Getting Compliance Right

Nearly every day brings news of another company caught in the crosshairs of government enforcement agencies. Despite a less regulatory-minded administration coming into power earlier this year, government enforcement activity is stronger than ever—and it is likely to remain so. Attorney General Jeff Sessions has stated that corporate fraud and white collar-crime will remain a priority for the Department of Justice.

Given that enforcement efforts are seemingly here to stay, what can officers and directors do to protect their companies—and themselves—from the risk of liability for compliance failures? One obvious answer is to enhance the company’s compliance program, which both reduces the likelihood of a compliance failure and mitigates potential liability in the event that a failure does occur.

Today, many companies go about compliance the wrong way. Too often companies treat all compliance risks the same or take a reactionary approach—responding to issues as they arise or when news of a competitors’ compliance problem breaks. These approaches, however, tend to cause companies to spend a lot of money on compliance with little impact.

A more effective and efficient approach is to start with an assessment of which compliance risks are greatest for the company. Simply put, compliance is about risk reduction, not risk elimination.

“companies are going about compliance the wrong way. Their approaches tend to cost a lot of money with little impact.”

Assess and Analyze
Risk has been defined many ways. In the security lexicon, risk is the combination of threat, vulnerability and consequence. “Threat”, in the corporate fraud context, would be the incentives employees have to engage in a particular kind of misconduct. “Vulnerability” would be the ease with which such an employee can circumvent or defeat the company’s compliance program to commit the misconduct, while “consequence” would be what would happen to the company if the misconduct occurs and results in a government enforcement action.

Using this tripartite analysis—or another framework for assessing risks—can help a company determine which compliance issues pose the greatest risk. While any such risk analysis is inherently highly subjective, an attempt to quantify risks and categorize them based on relative levels of risk (such as through a numeric system, a color-coded system or a more general “high, medium, and low” set of categories) will enable the company to allocate its limited resources more effectively.

Divide and Conquer
Once the company identifies its biggest risks, resources can be divvied up accordingly, with more time and effort being spent on those risks that are greatest. This may include reviewing not only written policies and procedures, but also how the compliance program addresses those risks in practice. For example, the company can assess messaging from top leaders, employee training methods, how allegations or evidence of misconduct are addressed and how areas of risk are monitored on an ongoing basis. This allows the company to uncover gaps in its compliance program—many of which can be filled fairly readily once the gaps have been identified.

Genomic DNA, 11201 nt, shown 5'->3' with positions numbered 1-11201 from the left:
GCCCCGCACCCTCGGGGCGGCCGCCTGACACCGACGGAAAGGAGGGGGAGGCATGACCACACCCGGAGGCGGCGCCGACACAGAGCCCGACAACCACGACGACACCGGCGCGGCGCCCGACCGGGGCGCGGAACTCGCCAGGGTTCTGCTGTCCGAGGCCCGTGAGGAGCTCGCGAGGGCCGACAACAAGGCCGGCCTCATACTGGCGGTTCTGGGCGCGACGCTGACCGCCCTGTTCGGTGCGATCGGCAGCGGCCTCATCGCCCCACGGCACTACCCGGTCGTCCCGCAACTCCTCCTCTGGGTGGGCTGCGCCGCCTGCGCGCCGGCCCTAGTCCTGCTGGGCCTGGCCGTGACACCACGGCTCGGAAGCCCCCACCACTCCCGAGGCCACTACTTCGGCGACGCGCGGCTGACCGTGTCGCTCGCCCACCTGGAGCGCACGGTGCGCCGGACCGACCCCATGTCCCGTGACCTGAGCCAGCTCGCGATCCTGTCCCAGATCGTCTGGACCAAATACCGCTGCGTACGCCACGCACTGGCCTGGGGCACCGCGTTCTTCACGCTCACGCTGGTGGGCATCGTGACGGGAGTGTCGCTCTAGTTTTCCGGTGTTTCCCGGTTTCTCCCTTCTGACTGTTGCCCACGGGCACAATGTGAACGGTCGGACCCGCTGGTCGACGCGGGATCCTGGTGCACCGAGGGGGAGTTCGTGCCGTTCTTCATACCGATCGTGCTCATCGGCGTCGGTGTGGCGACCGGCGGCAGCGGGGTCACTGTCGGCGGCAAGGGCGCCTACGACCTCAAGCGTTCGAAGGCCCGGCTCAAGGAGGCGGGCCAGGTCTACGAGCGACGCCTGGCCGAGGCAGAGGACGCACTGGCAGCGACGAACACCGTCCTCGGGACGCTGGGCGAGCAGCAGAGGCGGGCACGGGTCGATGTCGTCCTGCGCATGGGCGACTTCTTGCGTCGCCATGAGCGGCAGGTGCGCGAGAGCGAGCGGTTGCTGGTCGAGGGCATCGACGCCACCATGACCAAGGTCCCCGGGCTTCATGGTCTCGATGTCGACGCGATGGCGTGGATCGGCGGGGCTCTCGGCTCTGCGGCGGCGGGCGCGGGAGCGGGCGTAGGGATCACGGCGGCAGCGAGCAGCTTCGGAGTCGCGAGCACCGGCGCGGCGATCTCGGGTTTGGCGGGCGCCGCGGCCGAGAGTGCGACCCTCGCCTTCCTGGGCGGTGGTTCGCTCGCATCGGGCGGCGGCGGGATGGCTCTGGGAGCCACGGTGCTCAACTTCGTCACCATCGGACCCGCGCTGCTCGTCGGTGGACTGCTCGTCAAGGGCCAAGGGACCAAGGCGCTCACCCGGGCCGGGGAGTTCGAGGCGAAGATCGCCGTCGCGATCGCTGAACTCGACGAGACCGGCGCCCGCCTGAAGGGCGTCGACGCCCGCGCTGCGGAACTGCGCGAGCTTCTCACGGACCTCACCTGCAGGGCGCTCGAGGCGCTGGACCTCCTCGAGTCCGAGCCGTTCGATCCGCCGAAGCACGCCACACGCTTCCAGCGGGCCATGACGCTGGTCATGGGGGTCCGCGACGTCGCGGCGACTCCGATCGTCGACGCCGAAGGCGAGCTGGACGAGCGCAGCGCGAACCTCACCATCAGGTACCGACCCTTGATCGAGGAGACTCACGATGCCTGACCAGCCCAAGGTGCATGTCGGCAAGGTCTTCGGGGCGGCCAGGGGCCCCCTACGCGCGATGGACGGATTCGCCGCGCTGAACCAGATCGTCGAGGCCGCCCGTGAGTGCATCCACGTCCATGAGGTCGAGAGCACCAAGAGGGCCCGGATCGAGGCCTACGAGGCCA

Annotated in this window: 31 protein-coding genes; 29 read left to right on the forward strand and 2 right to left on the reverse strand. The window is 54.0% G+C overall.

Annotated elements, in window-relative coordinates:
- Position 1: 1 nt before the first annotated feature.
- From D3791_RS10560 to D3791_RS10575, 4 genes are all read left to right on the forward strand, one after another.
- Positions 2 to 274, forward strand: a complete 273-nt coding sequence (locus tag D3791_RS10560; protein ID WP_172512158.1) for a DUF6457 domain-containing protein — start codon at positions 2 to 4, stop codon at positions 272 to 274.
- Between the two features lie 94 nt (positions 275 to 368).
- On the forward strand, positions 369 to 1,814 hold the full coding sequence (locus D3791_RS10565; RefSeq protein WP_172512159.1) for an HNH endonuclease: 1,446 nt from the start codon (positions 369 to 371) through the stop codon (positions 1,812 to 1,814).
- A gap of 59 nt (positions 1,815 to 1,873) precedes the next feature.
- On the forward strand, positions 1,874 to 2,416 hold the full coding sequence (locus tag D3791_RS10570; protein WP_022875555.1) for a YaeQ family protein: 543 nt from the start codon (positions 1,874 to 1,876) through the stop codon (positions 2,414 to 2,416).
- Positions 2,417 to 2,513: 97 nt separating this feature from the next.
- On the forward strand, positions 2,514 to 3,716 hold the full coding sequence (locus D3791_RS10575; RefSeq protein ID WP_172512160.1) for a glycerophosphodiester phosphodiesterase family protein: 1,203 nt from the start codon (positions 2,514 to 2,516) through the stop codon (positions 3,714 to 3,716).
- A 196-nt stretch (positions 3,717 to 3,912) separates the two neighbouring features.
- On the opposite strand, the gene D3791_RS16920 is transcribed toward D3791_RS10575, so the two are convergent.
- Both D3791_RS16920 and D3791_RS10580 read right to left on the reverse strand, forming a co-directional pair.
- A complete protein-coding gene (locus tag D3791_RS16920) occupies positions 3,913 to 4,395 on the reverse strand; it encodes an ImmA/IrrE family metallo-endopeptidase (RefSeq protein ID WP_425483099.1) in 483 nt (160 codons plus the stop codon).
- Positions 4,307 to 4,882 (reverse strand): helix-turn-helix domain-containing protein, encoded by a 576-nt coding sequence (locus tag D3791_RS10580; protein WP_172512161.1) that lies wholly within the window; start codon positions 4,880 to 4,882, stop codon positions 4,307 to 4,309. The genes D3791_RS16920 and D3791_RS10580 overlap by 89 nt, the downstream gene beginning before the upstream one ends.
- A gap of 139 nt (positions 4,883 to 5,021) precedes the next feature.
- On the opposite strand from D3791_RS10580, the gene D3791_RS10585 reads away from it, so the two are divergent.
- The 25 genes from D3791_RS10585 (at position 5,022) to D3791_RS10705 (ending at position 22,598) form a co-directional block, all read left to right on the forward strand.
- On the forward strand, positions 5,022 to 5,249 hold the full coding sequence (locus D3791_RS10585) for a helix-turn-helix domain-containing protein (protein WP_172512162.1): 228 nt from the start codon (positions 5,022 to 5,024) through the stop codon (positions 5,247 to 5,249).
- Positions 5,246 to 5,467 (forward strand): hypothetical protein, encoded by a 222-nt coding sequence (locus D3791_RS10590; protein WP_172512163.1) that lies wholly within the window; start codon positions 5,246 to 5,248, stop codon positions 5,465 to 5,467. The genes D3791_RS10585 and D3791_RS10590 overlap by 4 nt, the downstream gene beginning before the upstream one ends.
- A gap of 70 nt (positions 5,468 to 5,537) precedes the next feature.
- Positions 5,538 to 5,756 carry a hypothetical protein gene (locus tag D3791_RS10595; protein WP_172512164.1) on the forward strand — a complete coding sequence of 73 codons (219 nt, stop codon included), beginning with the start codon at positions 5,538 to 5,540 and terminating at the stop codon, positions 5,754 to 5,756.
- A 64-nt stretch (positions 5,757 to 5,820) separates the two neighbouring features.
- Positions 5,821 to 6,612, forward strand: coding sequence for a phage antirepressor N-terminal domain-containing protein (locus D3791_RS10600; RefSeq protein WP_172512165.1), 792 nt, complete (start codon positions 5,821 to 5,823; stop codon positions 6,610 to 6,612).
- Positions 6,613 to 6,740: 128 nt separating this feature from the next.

It is important to understand there is no one-size-fits-all solution to compliance issues. Rather, the most effective compliance programs are those that are tailored to the company’s operations, structure and culture. For example, some companies have more centralized compliance programs, which are run at the corporate level. Others have more distributive models, in which there is some central coordination at the corporate level, but leaders throughout the company’s business units are tasked with the responsibility for implementing compliance measures and are held accountable for doing so.

A proactive risk assessment is one of the best ways to initiate or enhance a risk-based compliance program. While such a program cannot eliminate all risk of employee misconduct, it is the most effective and efficient manner of reducing risk. And when something inevitably goes wrong, the existence of a proactive risk assessment system, coupled with documented efforts to address the risks identified, will go a long way toward protecting the company—and its officers and directors—from liability.

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John. F. Wood
John F. Wood is a partner in the Washington, DC, office of Hughes Hubbard & Reed, where his practice focuses on internal corporate investigations and compliance. He previously served as US Attorney for the Western District of Missouri and chief of staff of the US Department of Homeland Security.